As reported over the last five years, India is a source, destination, and transit country for men, women, and children subjected to forced labor and sex trafficking. Forced labor constitutes India’s largest trafficking problem; men, women, and children in debt bondage—sometimes inherited from previous generations—are forced to work in brick kilns, rice mills, agriculture, and embroidery factories. Most of India’s trafficking problem is internal, and those from the most disadvantaged social strata—lowest caste Dalits, members of tribal communities, religious minorities, and women and girls from excluded groups—are most vulnerable. Within India, some are subjected to forced labor in sectors such as construction, steel, and textile industries, wire manufacturing for underground cables, biscuit factories, pickling, floriculture, fish farms, and ship breaking. Thousands of unregulated work placement agencies reportedly lure adults and children under false promises of employment into sex trafficking or forced labor, including domestic servitude.
In addition to bonded labor, some children are subjected to forced labor as factory and agricultural workers, carpet weavers, domestic servants, and beggars. Begging ringleaders sometimes maim children to earn more money. Some NGOs and media report girls are sold and forced to conceive and deliver babies for sale. The “Provident Funds” or “Sumangali” scheme in Tamil Nadu, in which employers pay young women a lump sum, used for education or a dowry, at the end of multi-year labor contracts may amount to conditions of forced labor. Separatist groups, such as the Maoists in Bihar, Chhattisgarh, Jharkhand, Maharashtra, West Bengal, and Odisha, force some children, reportedly as young as 6 years old, to act as spies and couriers, plant improvised explosive devices, and fight against the government.
Experts estimate millions of women and children are victims of sex trafficking in India. Traffickers use false promises of employment or arrange sham marriages in India or Gulf States and subject women and girls to sex trafficking. In addition to traditional red light districts, women and children increasingly endure sex trafficking in small hotels, vehicles, huts, and private residences. Traffickers increasingly use websites, mobile applications, and online money transfers to facilitate commercial sex. Children continue to be subjected to sex trafficking in religious pilgrimage centers and by foreign travelers in tourist destinations. Many women and girls, predominately from Nepal and Bangladesh, and from Europe, Central Asia, Africa, and Asia, including minority populations from Burma, are subjected to sex trafficking in India. Prime destinations for both Indian and foreign female trafficking victims include Kolkata, Mumbai, Delhi, Gujarat, Hyderabad, and along the India-Nepal border; Nepali women and girls are increasingly subjected to sex trafficking in Assam, and other cities such as Nagpur and Pune. Some corrupt law enforcement officers protect suspected traffickers and brothel owners from law enforcement efforts, take bribes from sex trafficking establishments and sexual services from victims, and tip off sex and labor traffickers to impede rescue efforts.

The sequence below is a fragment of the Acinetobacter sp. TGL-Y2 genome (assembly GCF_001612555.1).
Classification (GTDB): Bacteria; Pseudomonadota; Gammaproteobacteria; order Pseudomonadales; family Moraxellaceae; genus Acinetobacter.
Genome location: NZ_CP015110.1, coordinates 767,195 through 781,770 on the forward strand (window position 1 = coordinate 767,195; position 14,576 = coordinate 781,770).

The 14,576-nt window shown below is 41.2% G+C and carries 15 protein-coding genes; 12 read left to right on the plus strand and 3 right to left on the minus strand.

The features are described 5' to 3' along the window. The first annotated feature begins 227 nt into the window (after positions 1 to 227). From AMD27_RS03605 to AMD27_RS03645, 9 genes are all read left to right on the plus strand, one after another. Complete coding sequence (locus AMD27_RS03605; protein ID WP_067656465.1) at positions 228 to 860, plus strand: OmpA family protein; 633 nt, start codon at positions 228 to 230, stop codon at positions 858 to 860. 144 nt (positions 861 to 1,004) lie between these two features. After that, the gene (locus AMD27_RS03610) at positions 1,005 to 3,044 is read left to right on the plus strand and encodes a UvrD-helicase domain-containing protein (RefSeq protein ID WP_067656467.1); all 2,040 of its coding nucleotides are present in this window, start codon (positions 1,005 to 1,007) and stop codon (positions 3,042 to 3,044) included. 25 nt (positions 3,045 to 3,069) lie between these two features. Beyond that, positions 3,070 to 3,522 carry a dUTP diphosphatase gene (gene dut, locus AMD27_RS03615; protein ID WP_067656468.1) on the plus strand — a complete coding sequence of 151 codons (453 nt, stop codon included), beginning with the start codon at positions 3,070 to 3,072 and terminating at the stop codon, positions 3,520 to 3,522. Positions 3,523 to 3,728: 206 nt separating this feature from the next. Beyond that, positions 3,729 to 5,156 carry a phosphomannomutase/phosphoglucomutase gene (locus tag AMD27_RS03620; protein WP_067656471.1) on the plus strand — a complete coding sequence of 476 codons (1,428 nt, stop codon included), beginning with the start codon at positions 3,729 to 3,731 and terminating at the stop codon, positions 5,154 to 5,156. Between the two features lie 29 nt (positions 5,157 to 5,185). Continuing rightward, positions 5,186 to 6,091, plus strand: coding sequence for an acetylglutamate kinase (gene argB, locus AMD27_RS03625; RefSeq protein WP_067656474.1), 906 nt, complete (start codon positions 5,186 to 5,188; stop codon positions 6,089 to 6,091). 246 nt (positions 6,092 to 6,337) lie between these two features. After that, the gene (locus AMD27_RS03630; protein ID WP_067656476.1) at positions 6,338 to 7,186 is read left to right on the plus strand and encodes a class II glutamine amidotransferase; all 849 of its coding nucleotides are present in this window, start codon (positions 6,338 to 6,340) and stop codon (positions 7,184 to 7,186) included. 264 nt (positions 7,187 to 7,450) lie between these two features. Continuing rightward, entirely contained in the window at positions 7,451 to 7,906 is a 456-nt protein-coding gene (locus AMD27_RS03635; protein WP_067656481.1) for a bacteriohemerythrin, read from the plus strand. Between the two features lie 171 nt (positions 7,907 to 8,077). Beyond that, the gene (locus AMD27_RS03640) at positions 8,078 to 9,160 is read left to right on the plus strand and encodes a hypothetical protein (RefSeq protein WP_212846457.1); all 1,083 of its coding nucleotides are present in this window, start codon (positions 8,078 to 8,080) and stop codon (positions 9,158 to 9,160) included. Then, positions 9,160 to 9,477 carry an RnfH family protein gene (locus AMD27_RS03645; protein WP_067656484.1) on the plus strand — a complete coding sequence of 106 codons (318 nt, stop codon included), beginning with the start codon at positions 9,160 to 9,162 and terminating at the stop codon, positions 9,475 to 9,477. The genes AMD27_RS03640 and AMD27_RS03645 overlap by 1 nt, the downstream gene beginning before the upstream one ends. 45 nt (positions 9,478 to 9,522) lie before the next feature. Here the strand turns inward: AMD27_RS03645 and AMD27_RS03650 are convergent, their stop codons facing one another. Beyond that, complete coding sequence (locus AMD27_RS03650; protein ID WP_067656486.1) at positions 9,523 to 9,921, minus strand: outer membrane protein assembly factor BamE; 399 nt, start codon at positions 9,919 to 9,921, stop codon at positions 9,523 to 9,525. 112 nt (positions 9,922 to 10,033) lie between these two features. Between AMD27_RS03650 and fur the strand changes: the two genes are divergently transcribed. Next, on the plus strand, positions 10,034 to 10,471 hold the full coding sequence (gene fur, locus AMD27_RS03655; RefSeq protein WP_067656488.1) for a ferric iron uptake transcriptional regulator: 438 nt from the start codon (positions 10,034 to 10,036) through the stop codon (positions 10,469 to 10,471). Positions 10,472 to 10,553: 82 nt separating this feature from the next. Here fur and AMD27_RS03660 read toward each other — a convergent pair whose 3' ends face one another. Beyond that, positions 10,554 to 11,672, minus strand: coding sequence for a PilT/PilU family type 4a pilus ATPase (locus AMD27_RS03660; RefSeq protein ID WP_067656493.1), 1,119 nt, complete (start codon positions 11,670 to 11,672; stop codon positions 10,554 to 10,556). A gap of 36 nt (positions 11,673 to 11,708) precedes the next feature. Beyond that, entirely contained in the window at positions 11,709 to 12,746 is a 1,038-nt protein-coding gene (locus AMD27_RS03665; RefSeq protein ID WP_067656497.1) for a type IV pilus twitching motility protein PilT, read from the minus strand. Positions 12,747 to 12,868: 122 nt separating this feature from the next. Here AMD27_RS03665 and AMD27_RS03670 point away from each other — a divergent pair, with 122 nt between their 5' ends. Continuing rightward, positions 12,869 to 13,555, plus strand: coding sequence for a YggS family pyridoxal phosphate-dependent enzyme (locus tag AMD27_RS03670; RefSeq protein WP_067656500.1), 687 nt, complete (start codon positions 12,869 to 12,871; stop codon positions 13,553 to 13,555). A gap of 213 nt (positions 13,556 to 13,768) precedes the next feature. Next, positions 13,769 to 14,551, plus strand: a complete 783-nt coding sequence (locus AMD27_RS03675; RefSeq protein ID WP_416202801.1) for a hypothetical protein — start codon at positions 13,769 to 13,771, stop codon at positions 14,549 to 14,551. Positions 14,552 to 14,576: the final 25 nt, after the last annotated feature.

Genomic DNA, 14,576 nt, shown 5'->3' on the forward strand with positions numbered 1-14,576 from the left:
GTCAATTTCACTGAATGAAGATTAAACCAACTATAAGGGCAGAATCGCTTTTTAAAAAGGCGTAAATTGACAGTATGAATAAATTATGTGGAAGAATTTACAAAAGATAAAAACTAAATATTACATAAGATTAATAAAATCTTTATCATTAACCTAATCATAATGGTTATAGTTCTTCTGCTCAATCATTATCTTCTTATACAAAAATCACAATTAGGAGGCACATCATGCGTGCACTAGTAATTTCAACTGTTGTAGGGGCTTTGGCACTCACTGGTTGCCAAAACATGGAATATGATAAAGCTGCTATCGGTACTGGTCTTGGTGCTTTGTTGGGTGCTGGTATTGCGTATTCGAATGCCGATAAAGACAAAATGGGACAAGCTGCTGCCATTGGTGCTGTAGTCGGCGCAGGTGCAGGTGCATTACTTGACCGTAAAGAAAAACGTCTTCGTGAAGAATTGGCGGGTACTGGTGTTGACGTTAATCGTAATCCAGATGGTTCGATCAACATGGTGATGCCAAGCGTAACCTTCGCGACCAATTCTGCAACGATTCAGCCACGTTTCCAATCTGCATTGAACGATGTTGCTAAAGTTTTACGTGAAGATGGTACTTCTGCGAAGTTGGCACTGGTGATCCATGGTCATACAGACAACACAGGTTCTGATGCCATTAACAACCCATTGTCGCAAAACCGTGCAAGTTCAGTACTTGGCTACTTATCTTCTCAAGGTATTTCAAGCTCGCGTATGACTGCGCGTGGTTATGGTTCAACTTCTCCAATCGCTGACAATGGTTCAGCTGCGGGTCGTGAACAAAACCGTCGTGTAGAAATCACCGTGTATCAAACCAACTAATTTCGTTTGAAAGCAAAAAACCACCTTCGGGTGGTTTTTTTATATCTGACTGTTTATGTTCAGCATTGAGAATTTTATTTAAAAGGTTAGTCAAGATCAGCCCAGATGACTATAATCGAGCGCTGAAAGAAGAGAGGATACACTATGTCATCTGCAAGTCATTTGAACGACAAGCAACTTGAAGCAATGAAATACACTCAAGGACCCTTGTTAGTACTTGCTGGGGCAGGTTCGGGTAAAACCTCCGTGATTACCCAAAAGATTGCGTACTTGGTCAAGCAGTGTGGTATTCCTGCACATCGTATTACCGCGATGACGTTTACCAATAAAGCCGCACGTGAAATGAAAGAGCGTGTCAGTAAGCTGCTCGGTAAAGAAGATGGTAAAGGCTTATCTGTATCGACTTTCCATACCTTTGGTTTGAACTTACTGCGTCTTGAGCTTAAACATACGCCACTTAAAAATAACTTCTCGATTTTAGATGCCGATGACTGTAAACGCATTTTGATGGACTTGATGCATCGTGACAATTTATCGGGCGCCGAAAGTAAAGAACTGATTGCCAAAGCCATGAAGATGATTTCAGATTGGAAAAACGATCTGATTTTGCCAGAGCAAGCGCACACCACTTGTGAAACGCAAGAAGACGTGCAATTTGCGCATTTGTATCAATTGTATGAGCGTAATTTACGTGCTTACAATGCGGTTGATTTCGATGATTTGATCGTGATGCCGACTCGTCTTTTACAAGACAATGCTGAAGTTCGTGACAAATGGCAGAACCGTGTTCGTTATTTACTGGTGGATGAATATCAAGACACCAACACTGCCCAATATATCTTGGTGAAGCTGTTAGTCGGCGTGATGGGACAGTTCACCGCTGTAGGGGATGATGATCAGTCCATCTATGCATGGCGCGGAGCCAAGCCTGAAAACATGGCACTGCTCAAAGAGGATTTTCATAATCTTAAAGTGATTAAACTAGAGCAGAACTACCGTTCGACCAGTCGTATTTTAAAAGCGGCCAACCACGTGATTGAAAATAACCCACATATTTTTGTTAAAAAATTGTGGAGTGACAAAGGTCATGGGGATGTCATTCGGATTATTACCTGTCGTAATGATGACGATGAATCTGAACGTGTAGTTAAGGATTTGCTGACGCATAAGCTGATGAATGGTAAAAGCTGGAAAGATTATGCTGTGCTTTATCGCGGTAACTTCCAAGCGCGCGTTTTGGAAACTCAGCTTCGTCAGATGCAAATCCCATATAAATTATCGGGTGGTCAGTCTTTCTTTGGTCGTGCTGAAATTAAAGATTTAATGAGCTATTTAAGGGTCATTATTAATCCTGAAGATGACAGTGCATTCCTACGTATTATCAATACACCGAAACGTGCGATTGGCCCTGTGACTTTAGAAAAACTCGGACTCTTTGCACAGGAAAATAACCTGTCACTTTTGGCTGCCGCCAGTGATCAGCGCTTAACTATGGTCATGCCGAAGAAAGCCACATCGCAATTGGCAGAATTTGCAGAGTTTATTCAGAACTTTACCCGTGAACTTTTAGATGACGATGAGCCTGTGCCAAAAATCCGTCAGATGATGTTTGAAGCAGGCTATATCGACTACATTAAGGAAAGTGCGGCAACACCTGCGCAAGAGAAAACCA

Some Indian migrants who willingly seek employment in construction, domestic service, and other low-skilled sectors in the Middle East and, to a lesser extent, other regions, face forced labor, often following recruitment fraud and exorbitant recruitment fees charged by labor brokers. Some Bangladeshi migrants are subjected to forced labor in India through recruitment fraud and debt bondage. Some Nepali, Bangladeshi, and Afghan women and girls are subjected to both labor and sex trafficking in major Indian cities. Following the 2015 Nepal earthquakes, Nepali women who transit through India are increasingly subjected to trafficking in the Middle East and Africa. Some boys from Bihar and Uttar Pradesh are subjected to forced labor in embroidery factories in Nepal. Burmese Rohingya, Sri Lankan Tamil, and other refugee populations continue to be vulnerable to forced labor in India.